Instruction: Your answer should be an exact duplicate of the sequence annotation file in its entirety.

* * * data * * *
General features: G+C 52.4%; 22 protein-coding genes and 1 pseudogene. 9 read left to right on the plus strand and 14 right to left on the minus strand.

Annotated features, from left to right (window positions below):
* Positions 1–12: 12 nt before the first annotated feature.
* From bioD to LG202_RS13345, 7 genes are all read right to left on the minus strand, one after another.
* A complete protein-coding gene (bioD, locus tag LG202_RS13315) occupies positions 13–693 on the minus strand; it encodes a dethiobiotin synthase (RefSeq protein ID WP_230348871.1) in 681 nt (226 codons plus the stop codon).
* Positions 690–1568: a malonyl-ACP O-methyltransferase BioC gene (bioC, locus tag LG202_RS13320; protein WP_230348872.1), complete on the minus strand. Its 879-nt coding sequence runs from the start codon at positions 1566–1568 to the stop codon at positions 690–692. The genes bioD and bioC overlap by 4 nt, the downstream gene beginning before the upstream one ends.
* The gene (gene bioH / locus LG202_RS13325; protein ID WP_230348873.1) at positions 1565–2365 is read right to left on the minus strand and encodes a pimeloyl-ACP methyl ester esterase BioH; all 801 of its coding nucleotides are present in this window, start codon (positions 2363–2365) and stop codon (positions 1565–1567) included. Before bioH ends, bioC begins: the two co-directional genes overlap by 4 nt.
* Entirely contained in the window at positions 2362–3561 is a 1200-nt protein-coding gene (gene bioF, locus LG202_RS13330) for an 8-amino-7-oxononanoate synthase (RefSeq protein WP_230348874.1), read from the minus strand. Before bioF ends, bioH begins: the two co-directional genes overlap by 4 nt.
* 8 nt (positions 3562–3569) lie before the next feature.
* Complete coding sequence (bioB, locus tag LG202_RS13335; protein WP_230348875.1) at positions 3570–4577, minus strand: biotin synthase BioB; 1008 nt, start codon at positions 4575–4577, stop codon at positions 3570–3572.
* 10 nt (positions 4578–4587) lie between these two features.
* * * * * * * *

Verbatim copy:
General features: G+C 52.4%; 22 protein-coding genes and 1 pseudogene. 9 read left to right on the plus strand and 14 right to left on the minus strand.

Annotated features, from left to right (window positions below):
* Positions 1–12: 12 nt before the first annotated feature.
* From bioD to LG202_RS13345, 7 genes are all read right to left on the minus strand, one after another.
* A complete protein-coding gene (bioD, locus tag LG202_RS13315) occupies positions 13–693 on the minus strand; it encodes a dethiobiotin synthase (RefSeq protein ID WP_230348871.1) in 681 nt (226 codons plus the stop codon).
* Positions 690–1568: a malonyl-ACP O-methyltransferase BioC gene (bioC, locus tag LG202_RS13320; protein WP_230348872.1), complete on the minus strand. Its 879-nt coding sequence runs from the start codon at positions 1566–1568 to the stop codon at positions 690–692. The genes bioD and bioC overlap by 4 nt, the downstream gene beginning before the upstream one ends.
* The gene (gene bioH / locus LG202_RS13325; protein ID WP_230348873.1) at positions 1565–2365 is read right to left on the minus strand and encodes a pimeloyl-ACP methyl ester esterase BioH; all 801 of its coding nucleotides are present in this window, start codon (positions 2363–2365) and stop codon (positions 1565–1567) included. Before bioH ends, bioC begins: the two co-directional genes overlap by 4 nt.
* Entirely contained in the window at positions 2362–3561 is a 1200-nt protein-coding gene (gene bioF, locus LG202_RS13330) for an 8-amino-7-oxononanoate synthase (RefSeq protein WP_230348874.1), read from the minus strand. Before bioF ends, bioH begins: the two co-directional genes overlap by 4 nt.
* 8 nt (positions 3562–3569) lie before the next feature.
* Complete coding sequence (bioB, locus tag LG202_RS13335; protein WP_230348875.1) at positions 3570–4577, minus strand: biotin synthase BioB; 1008 nt, start codon at positions 4575–4577, stop codon at positions 3570–3572.
* 10 nt (positions 4578–4587) lie between these two features.